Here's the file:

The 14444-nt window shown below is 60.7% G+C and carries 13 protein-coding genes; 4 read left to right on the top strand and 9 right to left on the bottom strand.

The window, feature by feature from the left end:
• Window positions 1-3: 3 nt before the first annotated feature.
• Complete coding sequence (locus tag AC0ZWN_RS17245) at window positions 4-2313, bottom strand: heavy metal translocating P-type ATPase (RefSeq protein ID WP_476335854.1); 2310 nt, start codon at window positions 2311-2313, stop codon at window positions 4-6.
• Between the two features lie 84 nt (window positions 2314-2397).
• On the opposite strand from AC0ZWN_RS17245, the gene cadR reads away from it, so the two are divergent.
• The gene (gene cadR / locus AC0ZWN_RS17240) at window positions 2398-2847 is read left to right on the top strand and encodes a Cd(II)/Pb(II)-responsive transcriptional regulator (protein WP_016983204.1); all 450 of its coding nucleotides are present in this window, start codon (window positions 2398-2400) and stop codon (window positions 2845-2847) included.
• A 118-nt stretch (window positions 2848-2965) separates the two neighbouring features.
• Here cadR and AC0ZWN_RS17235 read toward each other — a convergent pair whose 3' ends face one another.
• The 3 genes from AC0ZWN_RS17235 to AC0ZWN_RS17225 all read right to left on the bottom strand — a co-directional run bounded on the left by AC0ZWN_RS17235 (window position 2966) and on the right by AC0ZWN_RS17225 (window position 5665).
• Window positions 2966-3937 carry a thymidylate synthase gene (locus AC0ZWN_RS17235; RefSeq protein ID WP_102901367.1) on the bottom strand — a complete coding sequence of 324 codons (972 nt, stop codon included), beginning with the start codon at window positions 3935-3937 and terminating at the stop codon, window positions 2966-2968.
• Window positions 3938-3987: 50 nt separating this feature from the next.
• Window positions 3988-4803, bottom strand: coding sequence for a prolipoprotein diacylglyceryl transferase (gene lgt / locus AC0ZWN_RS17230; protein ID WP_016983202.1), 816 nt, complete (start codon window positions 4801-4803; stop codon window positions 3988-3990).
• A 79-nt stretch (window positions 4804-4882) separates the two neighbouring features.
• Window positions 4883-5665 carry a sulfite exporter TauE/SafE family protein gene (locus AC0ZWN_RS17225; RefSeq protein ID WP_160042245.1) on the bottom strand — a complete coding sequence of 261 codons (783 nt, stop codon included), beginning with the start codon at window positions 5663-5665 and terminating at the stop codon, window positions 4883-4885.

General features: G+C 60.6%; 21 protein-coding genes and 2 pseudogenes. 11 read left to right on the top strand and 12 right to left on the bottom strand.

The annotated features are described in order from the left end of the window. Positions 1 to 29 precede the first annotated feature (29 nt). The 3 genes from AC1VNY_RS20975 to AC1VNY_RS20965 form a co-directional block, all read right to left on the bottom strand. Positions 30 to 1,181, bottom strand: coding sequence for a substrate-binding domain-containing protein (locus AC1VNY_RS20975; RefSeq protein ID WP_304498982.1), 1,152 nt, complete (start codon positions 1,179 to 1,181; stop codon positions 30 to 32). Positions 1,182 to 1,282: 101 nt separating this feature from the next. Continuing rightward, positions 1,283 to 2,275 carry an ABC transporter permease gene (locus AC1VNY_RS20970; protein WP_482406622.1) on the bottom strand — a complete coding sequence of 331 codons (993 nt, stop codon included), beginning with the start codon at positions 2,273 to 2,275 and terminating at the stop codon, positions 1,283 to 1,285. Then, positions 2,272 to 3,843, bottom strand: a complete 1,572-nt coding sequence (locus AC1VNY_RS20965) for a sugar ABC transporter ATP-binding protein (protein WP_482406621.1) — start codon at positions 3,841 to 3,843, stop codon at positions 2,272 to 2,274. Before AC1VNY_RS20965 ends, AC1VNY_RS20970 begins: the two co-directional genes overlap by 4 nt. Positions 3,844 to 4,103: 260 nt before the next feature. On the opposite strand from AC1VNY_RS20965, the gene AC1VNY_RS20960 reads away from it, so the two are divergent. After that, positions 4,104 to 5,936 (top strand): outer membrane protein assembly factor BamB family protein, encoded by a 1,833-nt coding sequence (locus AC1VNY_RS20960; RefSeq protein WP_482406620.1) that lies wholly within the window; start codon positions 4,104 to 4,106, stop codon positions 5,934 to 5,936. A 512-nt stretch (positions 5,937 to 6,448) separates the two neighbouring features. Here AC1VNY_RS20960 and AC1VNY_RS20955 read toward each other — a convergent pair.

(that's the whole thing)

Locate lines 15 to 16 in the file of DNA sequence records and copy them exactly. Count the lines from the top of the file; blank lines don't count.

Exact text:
• Window positions 4883-5665 carry a sulfite exporter TauE/SafE family protein gene (locus AC0ZWN_RS17225; RefSeq protein ID WP_160042245.1) on the bottom strand — a complete coding sequence of 261 codons (783 nt, stop codon included), beginning with the start codon at window positions 5663-5665 and terminating at the stop codon, window positions 4883-4885.

General features: G+C 60.6%; 21 protein-coding genes and 2 pseudogenes. 11 read left to right on the top strand and 12 right to left on the bottom strand.